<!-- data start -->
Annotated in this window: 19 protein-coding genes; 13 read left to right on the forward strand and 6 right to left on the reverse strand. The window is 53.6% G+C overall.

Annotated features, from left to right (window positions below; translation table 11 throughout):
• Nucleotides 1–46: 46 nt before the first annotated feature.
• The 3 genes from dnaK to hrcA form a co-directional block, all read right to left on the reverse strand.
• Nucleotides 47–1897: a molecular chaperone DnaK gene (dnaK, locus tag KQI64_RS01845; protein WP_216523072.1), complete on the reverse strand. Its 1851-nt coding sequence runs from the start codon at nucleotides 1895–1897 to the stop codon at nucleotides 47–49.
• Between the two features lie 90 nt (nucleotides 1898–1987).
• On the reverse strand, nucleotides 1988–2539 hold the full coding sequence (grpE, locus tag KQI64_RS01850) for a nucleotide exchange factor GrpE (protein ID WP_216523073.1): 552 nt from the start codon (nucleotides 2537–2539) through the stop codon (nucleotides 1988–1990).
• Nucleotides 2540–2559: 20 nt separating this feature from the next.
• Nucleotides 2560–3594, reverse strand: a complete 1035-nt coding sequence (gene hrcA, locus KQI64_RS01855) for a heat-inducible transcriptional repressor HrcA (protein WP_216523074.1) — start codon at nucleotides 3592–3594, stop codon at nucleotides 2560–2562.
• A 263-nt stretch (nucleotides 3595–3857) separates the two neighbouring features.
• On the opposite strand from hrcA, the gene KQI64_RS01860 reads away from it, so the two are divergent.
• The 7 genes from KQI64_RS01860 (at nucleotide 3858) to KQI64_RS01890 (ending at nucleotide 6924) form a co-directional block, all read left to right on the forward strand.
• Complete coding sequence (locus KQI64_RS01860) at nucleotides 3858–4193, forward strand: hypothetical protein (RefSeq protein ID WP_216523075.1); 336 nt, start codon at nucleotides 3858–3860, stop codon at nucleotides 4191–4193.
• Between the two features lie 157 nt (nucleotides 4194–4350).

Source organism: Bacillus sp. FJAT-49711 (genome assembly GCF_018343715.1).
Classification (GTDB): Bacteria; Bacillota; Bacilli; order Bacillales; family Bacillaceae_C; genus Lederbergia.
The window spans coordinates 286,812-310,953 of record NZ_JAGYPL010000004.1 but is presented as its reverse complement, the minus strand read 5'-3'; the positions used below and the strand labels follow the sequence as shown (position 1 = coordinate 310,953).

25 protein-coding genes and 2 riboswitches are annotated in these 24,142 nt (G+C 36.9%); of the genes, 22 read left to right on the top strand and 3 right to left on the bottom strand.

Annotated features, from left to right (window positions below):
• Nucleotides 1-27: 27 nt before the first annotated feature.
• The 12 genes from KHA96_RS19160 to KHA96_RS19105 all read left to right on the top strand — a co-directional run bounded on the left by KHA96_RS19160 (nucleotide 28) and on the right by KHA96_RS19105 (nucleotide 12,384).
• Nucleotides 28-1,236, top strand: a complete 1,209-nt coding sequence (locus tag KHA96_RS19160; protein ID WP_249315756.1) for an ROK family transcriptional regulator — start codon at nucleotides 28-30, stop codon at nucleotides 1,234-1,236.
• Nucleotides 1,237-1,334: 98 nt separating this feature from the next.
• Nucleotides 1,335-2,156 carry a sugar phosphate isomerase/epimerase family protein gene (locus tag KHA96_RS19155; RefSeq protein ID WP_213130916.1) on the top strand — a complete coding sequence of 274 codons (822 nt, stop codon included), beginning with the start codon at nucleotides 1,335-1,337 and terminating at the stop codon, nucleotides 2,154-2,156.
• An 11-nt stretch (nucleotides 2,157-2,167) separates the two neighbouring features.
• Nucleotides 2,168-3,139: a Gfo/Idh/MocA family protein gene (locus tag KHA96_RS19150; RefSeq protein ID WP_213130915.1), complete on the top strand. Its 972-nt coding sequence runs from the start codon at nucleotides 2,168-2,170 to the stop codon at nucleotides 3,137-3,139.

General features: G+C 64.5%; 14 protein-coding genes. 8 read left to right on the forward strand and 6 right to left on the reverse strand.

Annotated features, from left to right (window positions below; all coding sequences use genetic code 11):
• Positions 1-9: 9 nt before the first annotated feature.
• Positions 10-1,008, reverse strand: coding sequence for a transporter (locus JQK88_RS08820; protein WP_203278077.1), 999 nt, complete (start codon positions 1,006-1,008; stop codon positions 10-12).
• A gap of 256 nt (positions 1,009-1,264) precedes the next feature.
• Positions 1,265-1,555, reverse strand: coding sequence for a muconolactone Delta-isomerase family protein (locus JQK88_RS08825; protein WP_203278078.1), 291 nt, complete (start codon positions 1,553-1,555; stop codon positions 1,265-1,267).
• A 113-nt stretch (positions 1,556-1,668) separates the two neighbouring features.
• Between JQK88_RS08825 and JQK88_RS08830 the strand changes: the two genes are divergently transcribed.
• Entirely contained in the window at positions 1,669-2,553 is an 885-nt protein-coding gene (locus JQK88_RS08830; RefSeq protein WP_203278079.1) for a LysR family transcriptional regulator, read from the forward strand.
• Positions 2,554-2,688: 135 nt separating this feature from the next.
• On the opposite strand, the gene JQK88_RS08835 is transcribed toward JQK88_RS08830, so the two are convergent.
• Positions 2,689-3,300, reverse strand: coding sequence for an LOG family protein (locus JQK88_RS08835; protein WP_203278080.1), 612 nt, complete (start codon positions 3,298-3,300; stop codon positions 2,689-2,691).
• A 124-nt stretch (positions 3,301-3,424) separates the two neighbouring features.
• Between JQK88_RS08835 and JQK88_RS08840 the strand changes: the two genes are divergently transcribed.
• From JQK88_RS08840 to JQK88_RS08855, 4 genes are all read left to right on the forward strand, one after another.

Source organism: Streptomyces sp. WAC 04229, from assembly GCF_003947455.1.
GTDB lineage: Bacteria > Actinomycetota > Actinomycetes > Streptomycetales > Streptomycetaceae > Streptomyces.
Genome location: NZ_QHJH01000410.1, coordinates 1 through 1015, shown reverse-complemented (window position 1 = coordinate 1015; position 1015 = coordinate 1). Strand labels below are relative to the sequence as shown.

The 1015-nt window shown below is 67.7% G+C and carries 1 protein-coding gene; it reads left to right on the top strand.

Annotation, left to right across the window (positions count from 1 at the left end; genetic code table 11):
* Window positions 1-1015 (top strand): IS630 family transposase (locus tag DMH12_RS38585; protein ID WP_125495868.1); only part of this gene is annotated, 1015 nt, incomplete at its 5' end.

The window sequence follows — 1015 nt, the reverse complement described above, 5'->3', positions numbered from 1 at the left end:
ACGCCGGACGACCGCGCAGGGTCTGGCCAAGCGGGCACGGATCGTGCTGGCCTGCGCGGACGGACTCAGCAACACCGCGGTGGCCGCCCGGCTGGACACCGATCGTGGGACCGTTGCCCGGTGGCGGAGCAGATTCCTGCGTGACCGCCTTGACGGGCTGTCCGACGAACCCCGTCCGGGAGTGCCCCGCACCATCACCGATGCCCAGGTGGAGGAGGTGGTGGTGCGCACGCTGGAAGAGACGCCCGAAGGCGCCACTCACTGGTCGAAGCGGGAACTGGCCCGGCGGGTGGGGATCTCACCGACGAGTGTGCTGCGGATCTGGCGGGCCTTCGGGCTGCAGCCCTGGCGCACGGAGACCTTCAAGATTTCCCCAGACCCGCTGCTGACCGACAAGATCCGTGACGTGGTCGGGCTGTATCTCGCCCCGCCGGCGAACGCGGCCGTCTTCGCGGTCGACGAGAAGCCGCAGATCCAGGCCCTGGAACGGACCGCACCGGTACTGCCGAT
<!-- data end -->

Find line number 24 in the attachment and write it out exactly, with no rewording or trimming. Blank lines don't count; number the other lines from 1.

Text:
• Nucleotides 1,335-2,156 carry a sugar phosphate isomerase/epimerase family protein gene (locus tag KHA96_RS19155; RefSeq protein ID WP_213130916.1) on the top strand — a complete coding sequence of 274 codons (822 nt, stop codon included), beginning with the start codon at nucleotides 1,335-1,337 and terminating at the stop codon, nucleotides 2,154-2,156.